Got Milk? It’s Wisconsin’s Brand


Got Milk? It’s Wisconsin’s Brand


At 70+ miles per hour, Wisconsin’s welcome signs are but a blur to motorists. The signs are as iconic to Wisconsin as beer, cheese, and the Green Bay Packers. But did you know? They measure 10 feet tall by 11 feet wide and contain three massive logs depicting the pillars of Wisconsin’s economy, Recreation, on the left; Industry, across the top; and Agriculture, on the right. The design is unchanged over the last 50-60+ years, even with the advent of modern branding.

Almost 25 of the signs exist across Wisconsin and most are located at shared borders with Minnesota, Iowa, Illinois and Michigan or near travel centers for visitors to enjoy, photograph, and post on social media. St. Croix County has three welcome signs – along eastbound I-94 in Hudson, eastbound State Highway 64/35 just across the St. Croix Crossing bridge in the Town of St. Joseph, and at the bottom of the Houlton Hill near the historic Lift Bridge, also in St. Joe. The Houlton sign affords walkers, runners, and bicyclists the opportunity for photo opp’s at a more leisurely pace since the Lift Bridge opened as a recreational amenity.

Wisconsin’s ag agency says agriculture is a big economic driver, contributing almost $105 billion (with a “b”) to the state’s economy. And, there’s more to Wisconsin than milk and cheese. Snap beans, cranberries, ginseng, mink pelts, dry whey, milk goats, and corn silage all rank Number One in the U.S.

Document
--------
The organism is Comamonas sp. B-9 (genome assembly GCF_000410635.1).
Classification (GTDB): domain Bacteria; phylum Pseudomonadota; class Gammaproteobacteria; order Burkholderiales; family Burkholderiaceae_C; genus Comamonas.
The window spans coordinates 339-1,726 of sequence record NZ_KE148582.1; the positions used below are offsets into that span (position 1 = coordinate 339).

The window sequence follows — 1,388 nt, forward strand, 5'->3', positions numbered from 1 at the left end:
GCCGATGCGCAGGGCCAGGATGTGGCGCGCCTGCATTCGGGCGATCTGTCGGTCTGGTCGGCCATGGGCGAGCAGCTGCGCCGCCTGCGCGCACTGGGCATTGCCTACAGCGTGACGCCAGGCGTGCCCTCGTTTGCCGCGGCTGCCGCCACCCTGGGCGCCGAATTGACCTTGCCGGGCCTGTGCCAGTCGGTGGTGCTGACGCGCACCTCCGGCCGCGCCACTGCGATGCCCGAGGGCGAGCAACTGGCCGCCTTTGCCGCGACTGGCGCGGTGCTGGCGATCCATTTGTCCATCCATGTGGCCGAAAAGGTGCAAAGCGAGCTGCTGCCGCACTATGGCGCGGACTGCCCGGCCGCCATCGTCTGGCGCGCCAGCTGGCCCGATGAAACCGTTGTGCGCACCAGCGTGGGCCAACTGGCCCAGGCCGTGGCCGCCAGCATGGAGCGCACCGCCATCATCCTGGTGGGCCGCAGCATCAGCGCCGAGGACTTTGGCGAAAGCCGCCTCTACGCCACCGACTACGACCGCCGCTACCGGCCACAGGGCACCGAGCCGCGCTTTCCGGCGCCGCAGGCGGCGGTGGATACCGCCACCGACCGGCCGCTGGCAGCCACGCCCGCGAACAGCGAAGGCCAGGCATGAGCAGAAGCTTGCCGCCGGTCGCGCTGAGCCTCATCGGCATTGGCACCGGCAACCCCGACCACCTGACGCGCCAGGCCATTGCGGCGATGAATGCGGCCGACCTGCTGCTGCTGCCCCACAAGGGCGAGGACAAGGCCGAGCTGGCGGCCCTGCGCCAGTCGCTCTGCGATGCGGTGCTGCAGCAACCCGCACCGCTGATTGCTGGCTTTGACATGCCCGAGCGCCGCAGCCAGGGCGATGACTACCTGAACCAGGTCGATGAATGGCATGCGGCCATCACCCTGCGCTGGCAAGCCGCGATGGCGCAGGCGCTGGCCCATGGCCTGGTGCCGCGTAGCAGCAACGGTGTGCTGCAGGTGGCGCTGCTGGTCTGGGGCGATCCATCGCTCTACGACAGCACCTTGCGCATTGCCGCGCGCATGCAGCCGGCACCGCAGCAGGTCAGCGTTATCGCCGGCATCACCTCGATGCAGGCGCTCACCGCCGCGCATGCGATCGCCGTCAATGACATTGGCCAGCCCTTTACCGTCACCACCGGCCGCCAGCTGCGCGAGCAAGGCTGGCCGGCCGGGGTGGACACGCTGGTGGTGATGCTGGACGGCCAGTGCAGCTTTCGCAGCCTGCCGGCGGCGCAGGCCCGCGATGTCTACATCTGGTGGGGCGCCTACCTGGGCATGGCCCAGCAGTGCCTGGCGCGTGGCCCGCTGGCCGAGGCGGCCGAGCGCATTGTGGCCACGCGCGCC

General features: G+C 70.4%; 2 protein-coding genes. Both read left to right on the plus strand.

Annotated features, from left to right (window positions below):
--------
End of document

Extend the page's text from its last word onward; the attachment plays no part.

June is dairy month. For dairy farmers, so are the other 11 months. It’s an around-the-clock operation, filled with science, technology, and innovation. Wisconsin is home to over 7,000 dairy farms, more than any other state, and 1.28 million cows. That’s over 14 cows for every resident of St. Croix County. Before 600+ varieties and 3.36 billion pounds of cheese can be produced, there’s a four-legged, brown-eyed beauty involved. She’d be a top draft choice in professional sports, based on pedigree alone. This is important when deciding on Asiago, Gorgonzola, aged cheddar, or Gouda at a grocery store.

Despite several tough years, there’s a place for the dairy industry in all of Wisconsin’s 72 counties. Grandpa and grandma and their parents may look back romantically when they talk about a big, 40-head farm. Dairies have gone the way of bigger just like manufacturers or software development businesses.

Challenges are ahead for dairy operators and among them is land and environmental stewardship. Livelihoods depend on it. A Google source says a mature dairy cow weighing 1,400 pounds may generate around 14 gallons of waste per day. Spreading and on-site storage create long-term troubles. A nice size dairy may have 1,200 or 1,400 cows, so a guesstimation on waste can easily be calculated. Enough said. It’s time to address the problem.

Gaining traction around the globe are technologies like anaerobic digesters and biogas digesters and spin-off products like renewable natural gas (RNG). Large systems process dairy waste and convert it to a couple of byproducts, a dry fertilizer and pipeline quality RNG. Dairies, wastewater treatment plants, and landfills are all good sources for capturing RNG. Best of all, greenhouse gas reductions are possible – all from dairies and those brown-eyed beauties.

Going back to the welcome signs, let’s keep agriculture top of mind. St. Croix County’s branding tagline is Innovation Through Cooperation. There’s a role for county government and dairies to find solutions. It will involve innovation and cooperation. Meanwhile, here’s to milk and cheese and ice cream. Make it a double scoop of innovation and cooperation.